Despite Smith's claim, some Rhodesians felt that the flag implied that Rhodesia was still a colony and not an independent nation.[9]:7 In 1967, the Cabinet of Rhodesia started a contest to design a new flag for the country. The committee in charge of the contest specifically precluded the Union Jack being part of it, stating: "Whether or not Rhodesia retains a connection with the Crown, the independence of this country must be seen to be a fact. Since the confrontation with Britain the Committee believe that sentiment in the country will be against the continued use of the Union Flag.[9]:7 For these two reasons the Committee recommend that the Union Flag should not be incorporated into the new Rhodesian flag." There were calls for the Southern Rhodesian flag to be retained, led by the Minister of Foreign Affairs the Duke of Montrose, who said it represented Rhodesia's past and was a symbol of their active rebellion against the British government.[9]:8 Despite these calls, the flag of Southern Rhodesia was abandoned and replaced with the new flag of Rhodesia in 1968.[10] During the formal changeover ceremony on the third anniversary of UDI, Smith noticeably expressed sadness when the flag of Southern Rhodesia was lowered to the Last Post.[11]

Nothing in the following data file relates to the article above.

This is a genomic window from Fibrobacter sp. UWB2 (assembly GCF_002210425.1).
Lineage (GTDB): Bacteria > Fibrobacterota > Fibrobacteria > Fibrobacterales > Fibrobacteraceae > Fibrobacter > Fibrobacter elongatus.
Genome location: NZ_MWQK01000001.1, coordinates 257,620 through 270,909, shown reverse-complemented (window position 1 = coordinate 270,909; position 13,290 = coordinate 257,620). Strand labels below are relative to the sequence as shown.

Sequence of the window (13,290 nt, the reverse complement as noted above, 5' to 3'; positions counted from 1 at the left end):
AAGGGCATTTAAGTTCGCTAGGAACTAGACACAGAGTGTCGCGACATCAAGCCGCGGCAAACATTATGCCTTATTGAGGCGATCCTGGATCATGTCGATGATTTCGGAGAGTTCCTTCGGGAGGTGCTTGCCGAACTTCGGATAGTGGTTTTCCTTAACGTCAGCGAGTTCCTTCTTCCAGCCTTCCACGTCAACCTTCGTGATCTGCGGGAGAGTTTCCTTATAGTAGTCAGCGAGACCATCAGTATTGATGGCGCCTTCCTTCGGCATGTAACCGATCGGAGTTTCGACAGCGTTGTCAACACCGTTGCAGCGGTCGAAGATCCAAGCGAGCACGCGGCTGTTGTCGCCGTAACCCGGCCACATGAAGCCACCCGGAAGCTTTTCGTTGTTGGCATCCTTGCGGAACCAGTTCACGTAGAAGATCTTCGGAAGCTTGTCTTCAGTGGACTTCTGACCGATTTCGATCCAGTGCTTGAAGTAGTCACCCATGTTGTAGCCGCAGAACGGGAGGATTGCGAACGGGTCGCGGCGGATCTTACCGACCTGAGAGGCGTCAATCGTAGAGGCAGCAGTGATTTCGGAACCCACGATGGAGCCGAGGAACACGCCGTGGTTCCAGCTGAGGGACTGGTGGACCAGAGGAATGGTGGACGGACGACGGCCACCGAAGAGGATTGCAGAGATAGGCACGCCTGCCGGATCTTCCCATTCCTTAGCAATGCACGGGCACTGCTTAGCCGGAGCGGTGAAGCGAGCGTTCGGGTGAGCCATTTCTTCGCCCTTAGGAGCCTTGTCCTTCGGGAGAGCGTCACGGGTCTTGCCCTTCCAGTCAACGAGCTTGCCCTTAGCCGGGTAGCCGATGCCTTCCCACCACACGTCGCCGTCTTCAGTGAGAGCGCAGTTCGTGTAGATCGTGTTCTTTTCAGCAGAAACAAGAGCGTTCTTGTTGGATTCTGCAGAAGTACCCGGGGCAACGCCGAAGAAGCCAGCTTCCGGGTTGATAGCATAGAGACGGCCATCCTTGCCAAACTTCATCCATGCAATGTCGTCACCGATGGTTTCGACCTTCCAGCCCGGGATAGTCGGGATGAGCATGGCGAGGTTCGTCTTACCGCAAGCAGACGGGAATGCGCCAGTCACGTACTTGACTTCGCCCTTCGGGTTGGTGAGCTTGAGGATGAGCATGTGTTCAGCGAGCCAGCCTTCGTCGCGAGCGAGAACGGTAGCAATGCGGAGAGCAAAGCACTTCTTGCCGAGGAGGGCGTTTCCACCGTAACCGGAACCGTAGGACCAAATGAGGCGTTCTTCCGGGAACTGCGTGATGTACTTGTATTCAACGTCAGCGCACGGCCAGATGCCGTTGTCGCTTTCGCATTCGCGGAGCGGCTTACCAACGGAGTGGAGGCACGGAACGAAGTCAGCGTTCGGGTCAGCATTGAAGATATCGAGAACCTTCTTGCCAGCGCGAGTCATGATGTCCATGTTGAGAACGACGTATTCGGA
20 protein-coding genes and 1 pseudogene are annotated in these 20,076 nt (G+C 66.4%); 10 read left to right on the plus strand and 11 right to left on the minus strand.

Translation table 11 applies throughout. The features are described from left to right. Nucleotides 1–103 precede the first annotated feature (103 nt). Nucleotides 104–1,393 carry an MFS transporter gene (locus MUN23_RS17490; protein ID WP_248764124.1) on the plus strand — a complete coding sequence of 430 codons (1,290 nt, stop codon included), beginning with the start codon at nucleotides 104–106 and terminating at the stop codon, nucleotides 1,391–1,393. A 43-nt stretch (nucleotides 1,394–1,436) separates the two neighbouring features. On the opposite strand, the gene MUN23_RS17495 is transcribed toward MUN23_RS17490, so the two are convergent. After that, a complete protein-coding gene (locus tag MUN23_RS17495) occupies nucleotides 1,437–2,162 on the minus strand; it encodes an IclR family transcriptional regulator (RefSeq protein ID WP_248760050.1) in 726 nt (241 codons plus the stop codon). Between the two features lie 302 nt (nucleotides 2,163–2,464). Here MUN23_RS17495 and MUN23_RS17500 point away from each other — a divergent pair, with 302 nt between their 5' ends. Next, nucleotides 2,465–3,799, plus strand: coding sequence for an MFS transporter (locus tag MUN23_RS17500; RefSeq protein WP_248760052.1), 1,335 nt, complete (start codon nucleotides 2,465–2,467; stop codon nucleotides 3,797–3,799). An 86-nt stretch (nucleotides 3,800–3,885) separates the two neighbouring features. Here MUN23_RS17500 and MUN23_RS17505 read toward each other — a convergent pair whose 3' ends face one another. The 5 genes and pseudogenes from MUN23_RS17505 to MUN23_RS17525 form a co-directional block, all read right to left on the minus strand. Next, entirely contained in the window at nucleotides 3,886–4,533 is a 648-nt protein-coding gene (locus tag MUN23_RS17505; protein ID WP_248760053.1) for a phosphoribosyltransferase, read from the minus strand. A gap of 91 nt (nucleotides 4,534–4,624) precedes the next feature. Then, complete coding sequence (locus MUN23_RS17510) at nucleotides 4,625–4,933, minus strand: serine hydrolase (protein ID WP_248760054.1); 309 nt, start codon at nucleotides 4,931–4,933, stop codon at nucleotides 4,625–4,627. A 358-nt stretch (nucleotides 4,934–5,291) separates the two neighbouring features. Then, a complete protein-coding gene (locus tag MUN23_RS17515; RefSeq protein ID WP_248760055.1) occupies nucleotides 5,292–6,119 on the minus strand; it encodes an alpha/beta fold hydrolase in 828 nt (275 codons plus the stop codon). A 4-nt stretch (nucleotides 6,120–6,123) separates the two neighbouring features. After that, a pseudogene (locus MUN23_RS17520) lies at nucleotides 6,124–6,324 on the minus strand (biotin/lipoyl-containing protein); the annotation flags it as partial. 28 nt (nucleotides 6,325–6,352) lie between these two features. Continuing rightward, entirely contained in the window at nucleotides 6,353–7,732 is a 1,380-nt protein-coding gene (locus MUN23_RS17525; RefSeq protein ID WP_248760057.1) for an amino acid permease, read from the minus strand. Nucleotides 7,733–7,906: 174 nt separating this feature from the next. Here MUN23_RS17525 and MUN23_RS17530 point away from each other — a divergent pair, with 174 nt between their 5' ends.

After UDIEdit

Owing to Rhodesia's UDI not being recognised officially internationally, whenever Rhodesia appeared on the international stage, the new flag was not used. In 1972, the International Olympic Committee (IOC) invited Rhodesia to compete at the 1972 Summer Olympics. This invitation came with the provision that they used the flag of Southern Rhodesia as they had in 1964 instead of the new flag and used "God Save the Queen" as their anthem instead of "Rise, O Voices of Rhodesia". The Rhodesian Olympic Committee agreed to this however the manager Ossie Plaskitt stated "We are ready to participate under any flag, be it the flag of the Boy Scouts or the Moscow flag. But everyone knows very well that we are Rhodesians and will always remain Rhodesians."[12] Eventually the IOC voted in favour of rescinding the invitation to Rhodesia as African nations threatened a boycott of the Olympics and because the United Kingdom would not issue Southern Rhodesian passports to the athletes.[13]